Cash is paramount for running a business. Here are five easy rules for creating a positive cash flow plan for your company. In most business models, cash is king, and ensuring that we have enough cash to fund inventory and operations is critical to our success. Successfully managing, and understanding, cash flow is not a skill reserved for MBAs. Every business owner should understand their cash flow.
- Project monthly sales (and curb your optimism). When projecting sales for cash flow purposes, don't be the optimist. Use worst-case-scenario estimated sales figures or historical monthly averages.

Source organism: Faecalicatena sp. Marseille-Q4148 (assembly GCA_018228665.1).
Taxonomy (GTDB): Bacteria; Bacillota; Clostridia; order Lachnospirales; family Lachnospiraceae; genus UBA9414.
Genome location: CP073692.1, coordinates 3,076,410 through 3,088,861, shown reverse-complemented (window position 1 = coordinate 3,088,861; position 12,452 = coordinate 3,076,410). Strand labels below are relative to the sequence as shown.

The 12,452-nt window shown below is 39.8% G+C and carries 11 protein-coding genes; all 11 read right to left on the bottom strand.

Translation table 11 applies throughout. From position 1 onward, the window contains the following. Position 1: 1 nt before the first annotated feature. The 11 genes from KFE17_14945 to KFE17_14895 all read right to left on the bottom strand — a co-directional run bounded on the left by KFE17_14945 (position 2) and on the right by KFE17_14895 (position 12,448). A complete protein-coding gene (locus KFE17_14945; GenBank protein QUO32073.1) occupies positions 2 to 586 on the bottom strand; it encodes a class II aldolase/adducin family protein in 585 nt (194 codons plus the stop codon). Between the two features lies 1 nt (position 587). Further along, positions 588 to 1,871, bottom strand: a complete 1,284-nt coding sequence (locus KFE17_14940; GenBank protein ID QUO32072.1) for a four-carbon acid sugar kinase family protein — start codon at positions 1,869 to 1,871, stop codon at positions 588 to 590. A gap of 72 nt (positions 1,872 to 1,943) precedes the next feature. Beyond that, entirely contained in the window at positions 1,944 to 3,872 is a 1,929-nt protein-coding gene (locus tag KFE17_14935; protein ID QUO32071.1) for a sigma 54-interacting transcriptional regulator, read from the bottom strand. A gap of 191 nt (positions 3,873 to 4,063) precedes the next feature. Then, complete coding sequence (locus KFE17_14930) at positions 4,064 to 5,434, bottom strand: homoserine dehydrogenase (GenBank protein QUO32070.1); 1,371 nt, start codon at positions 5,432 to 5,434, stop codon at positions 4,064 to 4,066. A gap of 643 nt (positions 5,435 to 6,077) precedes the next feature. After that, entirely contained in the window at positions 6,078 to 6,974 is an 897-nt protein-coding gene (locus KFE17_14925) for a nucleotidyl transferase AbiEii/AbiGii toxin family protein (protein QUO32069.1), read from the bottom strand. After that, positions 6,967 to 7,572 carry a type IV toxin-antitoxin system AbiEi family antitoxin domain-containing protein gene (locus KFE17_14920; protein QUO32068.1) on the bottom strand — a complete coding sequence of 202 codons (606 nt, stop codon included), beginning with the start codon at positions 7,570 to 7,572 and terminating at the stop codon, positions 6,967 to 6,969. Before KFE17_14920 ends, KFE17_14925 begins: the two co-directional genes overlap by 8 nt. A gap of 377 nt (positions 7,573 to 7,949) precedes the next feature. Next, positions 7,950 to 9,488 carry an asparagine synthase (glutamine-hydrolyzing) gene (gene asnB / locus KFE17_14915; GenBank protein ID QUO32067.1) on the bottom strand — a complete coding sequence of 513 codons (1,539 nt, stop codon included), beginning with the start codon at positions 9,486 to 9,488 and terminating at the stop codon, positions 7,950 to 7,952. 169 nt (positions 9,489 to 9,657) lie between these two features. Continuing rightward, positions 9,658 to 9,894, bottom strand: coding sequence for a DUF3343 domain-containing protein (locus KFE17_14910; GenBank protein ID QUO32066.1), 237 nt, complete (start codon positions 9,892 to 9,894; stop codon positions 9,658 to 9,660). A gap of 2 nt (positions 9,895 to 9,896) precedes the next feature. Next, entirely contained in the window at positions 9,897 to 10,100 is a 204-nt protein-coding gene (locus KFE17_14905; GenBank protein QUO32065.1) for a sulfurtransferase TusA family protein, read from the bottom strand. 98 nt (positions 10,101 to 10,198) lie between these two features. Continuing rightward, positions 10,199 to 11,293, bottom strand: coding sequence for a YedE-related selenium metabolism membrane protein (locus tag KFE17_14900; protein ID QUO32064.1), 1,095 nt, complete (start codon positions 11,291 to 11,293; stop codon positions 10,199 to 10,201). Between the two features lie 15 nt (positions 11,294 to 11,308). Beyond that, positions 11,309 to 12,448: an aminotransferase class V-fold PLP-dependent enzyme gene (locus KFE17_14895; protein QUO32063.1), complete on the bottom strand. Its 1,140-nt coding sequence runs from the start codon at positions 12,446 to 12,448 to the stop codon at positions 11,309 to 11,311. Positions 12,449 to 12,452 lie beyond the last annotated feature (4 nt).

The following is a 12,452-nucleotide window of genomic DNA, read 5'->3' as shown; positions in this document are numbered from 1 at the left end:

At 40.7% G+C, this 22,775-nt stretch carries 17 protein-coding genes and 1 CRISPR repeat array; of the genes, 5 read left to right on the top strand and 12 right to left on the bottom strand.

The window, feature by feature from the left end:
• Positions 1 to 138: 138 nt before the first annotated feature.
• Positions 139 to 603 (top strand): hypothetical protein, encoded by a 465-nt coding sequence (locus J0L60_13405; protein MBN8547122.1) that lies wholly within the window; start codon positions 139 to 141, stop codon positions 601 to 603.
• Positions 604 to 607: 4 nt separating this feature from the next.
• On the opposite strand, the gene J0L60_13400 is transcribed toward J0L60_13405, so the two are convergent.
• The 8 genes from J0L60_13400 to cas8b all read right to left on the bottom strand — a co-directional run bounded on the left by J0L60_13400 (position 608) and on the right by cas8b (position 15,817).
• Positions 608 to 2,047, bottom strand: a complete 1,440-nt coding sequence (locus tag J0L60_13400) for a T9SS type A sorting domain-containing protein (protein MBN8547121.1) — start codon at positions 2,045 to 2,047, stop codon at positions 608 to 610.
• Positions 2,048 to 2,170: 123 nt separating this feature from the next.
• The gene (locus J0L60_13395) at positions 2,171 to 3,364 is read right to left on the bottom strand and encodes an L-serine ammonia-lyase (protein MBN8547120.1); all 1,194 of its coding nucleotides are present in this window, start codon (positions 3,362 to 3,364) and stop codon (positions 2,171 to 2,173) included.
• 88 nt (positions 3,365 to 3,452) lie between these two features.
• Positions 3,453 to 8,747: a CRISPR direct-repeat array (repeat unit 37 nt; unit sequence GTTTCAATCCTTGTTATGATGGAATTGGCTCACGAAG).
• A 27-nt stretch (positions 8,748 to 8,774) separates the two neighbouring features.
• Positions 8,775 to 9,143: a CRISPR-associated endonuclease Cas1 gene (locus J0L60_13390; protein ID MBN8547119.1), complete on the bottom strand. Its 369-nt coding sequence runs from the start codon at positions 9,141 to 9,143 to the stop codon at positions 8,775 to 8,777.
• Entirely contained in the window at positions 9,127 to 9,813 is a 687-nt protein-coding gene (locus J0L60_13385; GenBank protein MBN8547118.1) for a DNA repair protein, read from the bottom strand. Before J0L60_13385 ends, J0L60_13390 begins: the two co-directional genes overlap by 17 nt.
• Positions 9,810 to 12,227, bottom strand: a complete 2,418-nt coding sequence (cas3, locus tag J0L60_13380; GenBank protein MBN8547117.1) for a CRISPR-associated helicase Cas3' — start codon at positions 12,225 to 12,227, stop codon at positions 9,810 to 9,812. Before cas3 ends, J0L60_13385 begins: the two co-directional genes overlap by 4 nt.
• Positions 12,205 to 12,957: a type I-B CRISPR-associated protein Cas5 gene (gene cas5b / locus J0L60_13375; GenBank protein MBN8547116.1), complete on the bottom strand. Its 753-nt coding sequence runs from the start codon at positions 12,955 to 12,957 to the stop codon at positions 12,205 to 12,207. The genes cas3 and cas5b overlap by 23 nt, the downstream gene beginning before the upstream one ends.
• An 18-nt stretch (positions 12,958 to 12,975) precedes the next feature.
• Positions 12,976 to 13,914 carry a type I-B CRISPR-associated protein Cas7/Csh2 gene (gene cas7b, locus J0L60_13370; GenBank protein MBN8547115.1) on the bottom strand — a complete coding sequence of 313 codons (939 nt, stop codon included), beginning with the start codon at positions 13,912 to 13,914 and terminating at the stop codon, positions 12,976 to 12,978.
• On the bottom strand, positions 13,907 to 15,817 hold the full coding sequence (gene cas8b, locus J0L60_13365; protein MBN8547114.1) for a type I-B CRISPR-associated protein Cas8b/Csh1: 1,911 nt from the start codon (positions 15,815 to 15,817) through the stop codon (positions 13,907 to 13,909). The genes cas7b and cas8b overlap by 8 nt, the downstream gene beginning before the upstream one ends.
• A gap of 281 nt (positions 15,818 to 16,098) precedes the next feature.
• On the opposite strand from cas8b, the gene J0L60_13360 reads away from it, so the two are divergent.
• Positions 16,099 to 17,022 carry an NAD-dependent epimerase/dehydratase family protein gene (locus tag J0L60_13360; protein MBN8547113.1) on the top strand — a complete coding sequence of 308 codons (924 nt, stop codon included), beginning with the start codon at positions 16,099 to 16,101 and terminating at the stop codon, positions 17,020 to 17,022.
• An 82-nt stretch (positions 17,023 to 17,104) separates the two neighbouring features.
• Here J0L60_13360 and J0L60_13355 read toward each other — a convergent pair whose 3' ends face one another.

- Remember Account Receivables. Cash and credit card sales are available for ongoing operations immediately, but sales with terms can take 30, 60, or even 180 days or more to convert to cash.
- Consolidate predictables (Fixed Costs). Rent, payroll, and telephone service - things that are consistent and predictable. Consolidate Fixed Costs.
- Adjust for growth. Have the capital required to grow.
- Plan for the unforeseen. Prepare for the known unknowns and unknown unknowns. Whether the plan is status quo or growth, any cash flow forecast must include a contingency plan or “slush fund” to account for potential new opportunities or challenges.